Virginia, of course, is a significant member of the renowned folk rock band Merry Hell. As such, she shares the vocals with brother-in-law Andrew, and shares the song-writing with her other brother-in-law, Bob. But during her visit to Ruthin AllStyles this week, the night belonged to Virginia.
The first of her forty-five minute spots saw Virginia alone in the spotlight. Whilst not technically unplugged, she was as good as. One voice, one guitar, both sounding beautiful.
Her opening song “Love is a Game” is a song that features on Merry Hell’s Ghost in Our House album, made all the more special for being stripped back to its acoustic beginnings. “Not Only Birds Have wings” was followed by the song she wrote for, and became the title track for, the band’s latest album “Bloodlines”.
And so the scene was set for this exquisite first-half performance; a tapestry of new songs intertwined with songs that are so very familiar to Merry Hell fans, but presented in a style that was very much Virginia Kettle, and harking back to her roots as a solo artist.
Amid the interesting banter between songs. we were reminded that her first appearance at Ruthin AllStyles was way back during the club’s early days at The White Horse, and before her time with Merry Hell when, as Virginia Barrett, she opened for none other than Kevin Dempsey and Joe Broughton of the The Urban Folk Quartet.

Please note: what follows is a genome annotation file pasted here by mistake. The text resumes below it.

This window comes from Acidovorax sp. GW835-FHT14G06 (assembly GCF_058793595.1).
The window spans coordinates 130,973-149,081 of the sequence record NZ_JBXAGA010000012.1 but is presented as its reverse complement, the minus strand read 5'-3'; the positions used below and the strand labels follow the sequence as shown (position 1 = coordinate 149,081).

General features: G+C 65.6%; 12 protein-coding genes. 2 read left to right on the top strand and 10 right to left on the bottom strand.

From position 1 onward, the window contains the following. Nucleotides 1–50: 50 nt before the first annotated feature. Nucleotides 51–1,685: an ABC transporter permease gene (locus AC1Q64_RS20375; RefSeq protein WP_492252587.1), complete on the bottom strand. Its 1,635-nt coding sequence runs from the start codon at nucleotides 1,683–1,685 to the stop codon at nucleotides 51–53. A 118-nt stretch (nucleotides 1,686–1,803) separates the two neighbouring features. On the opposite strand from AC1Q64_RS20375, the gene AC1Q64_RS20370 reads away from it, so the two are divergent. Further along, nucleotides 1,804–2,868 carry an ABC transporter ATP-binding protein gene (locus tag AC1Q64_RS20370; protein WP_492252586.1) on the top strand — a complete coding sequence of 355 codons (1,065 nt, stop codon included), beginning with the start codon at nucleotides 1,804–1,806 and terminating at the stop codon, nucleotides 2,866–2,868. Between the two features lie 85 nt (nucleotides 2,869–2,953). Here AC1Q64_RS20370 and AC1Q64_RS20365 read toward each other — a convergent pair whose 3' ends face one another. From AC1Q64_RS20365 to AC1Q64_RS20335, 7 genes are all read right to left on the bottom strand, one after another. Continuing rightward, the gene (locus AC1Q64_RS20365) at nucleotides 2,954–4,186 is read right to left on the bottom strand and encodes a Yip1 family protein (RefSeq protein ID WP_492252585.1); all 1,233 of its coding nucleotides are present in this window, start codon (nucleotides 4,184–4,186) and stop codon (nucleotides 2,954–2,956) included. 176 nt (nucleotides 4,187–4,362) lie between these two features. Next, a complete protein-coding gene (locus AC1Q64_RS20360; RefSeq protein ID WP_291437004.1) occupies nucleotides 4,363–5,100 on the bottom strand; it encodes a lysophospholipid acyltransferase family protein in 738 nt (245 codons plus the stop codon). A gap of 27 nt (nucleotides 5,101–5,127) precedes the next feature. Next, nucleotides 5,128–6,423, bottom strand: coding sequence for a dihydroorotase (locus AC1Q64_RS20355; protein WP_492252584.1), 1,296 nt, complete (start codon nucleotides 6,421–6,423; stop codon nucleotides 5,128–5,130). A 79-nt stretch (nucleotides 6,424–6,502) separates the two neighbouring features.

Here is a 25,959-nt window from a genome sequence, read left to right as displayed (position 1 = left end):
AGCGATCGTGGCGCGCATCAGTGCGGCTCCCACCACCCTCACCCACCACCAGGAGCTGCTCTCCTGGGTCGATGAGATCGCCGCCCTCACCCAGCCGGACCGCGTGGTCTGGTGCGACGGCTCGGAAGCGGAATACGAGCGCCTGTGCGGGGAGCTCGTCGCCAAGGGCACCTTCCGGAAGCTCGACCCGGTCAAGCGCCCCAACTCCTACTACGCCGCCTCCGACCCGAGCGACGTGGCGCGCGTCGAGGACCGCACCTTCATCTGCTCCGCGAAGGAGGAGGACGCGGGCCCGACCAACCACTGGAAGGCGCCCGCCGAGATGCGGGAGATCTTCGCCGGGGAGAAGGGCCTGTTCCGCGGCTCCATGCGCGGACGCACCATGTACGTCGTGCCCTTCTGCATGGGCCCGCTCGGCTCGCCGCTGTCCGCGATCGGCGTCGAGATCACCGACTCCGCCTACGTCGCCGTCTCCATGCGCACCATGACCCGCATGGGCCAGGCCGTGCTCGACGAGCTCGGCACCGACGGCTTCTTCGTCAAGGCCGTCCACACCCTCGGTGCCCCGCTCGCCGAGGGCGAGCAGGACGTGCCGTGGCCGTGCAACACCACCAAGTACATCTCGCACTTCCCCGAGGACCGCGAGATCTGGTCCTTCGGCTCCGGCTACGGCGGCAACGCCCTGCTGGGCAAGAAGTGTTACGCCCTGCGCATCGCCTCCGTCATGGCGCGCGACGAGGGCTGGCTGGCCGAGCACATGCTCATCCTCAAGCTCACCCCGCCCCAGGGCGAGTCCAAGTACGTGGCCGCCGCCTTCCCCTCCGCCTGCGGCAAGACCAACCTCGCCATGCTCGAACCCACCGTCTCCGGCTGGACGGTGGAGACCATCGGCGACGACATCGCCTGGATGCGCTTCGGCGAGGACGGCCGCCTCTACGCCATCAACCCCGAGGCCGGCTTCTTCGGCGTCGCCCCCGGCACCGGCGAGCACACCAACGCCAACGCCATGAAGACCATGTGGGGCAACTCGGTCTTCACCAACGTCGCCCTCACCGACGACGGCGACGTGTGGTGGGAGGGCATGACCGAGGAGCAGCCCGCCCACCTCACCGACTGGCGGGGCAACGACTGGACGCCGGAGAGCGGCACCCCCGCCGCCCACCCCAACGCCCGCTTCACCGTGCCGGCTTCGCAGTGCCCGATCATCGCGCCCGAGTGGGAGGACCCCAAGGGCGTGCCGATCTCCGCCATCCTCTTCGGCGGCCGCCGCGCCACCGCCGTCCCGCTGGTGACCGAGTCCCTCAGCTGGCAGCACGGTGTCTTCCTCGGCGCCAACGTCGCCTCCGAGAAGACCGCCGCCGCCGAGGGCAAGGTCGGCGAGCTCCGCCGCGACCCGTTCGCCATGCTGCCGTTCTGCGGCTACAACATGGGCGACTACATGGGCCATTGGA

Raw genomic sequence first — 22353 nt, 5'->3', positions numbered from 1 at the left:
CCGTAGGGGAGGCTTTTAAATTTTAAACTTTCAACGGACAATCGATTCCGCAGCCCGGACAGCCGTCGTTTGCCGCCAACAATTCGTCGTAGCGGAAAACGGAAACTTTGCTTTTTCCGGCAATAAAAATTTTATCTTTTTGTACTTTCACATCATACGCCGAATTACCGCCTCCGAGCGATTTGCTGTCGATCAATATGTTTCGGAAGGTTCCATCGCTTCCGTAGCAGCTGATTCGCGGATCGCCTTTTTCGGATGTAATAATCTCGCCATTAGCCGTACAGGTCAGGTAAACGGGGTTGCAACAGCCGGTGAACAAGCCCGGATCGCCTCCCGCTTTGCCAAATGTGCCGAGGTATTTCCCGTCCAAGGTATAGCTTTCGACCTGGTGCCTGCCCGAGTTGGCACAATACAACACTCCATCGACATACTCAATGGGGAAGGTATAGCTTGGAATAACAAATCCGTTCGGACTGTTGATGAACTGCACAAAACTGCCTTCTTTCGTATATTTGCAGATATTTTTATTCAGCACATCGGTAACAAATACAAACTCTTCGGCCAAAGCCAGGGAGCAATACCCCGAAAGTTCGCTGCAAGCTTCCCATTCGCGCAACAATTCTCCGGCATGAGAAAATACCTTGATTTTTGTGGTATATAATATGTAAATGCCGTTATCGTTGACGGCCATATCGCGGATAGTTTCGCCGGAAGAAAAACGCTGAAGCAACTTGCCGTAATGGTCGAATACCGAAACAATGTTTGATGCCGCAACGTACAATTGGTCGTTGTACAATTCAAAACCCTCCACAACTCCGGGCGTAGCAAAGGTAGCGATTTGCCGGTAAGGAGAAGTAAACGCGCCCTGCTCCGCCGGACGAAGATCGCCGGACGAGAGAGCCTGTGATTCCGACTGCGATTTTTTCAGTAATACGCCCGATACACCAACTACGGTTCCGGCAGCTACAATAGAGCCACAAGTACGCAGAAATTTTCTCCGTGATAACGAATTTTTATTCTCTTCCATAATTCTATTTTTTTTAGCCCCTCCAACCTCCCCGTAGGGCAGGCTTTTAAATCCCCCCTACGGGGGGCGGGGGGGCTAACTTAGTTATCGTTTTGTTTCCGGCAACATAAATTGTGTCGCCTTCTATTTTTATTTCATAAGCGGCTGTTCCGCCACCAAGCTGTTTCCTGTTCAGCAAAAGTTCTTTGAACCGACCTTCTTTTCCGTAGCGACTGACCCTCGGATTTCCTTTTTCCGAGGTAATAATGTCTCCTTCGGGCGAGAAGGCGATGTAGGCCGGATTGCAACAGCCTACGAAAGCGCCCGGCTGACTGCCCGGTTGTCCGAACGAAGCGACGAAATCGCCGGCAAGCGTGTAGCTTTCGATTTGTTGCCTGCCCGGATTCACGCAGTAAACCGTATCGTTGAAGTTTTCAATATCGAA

We were also treated to one of Virginia’s most recent songs, “Growing, Growing, Gone”, written after her eldest son left home to attend university, and her acoustic solo set ended with a lovely cover of the Waterboys hit “The Whole of the Moon”.
As always on our Guest Nights, Intimate Concerts, Showcase Sessions, call them what you will, the support was in the form of floor spots by our regulars. Tonight we had a fine collection of songs from Glyn, Chris, Tom & Lynda, Joe, Richard, Penni and Pete & Di.
For Virginia’s second spot she was joined by The Dreamkeepers: Husband John on guitar, Neil McCartney on fiddle and Nick Davies on bass.
The fuller sound from the four-piece was conducive to more up-beat songs, grounded by Nick’s steady bass line and with a stomp box much in evidence. Much was made too, of Neil McCartney’s sweet and sympathetic violin accompaniment.
The first four or five songs included “Little Warm” and “Steady as a Rock” and were testament to Virginia’s diverse and varied song-writing skills. The overall sound was more akin to the lively Merry Hell style, especially when they broke into the Dreamkeepers’ version of “Build a Mansion”.
More followed: An old favourite, “Bury Me Naked” saw our own Tom Degney briefly join the line-up with his little red Ukulele; the tale of “The Butcher and the Vegan” and their encore song “One More Day Without You”.
What a lovely evening’s entertainment Mrs and Mrs Kettle put on for us, with the help of messers Davies and McCartney. Especially nice in the way that Virginia played her first set solo and acoustic, which always helps strike an affinity with the singer songwriter and opens ones mind to a songs back story.
It was almost like having two acts for the price of one.
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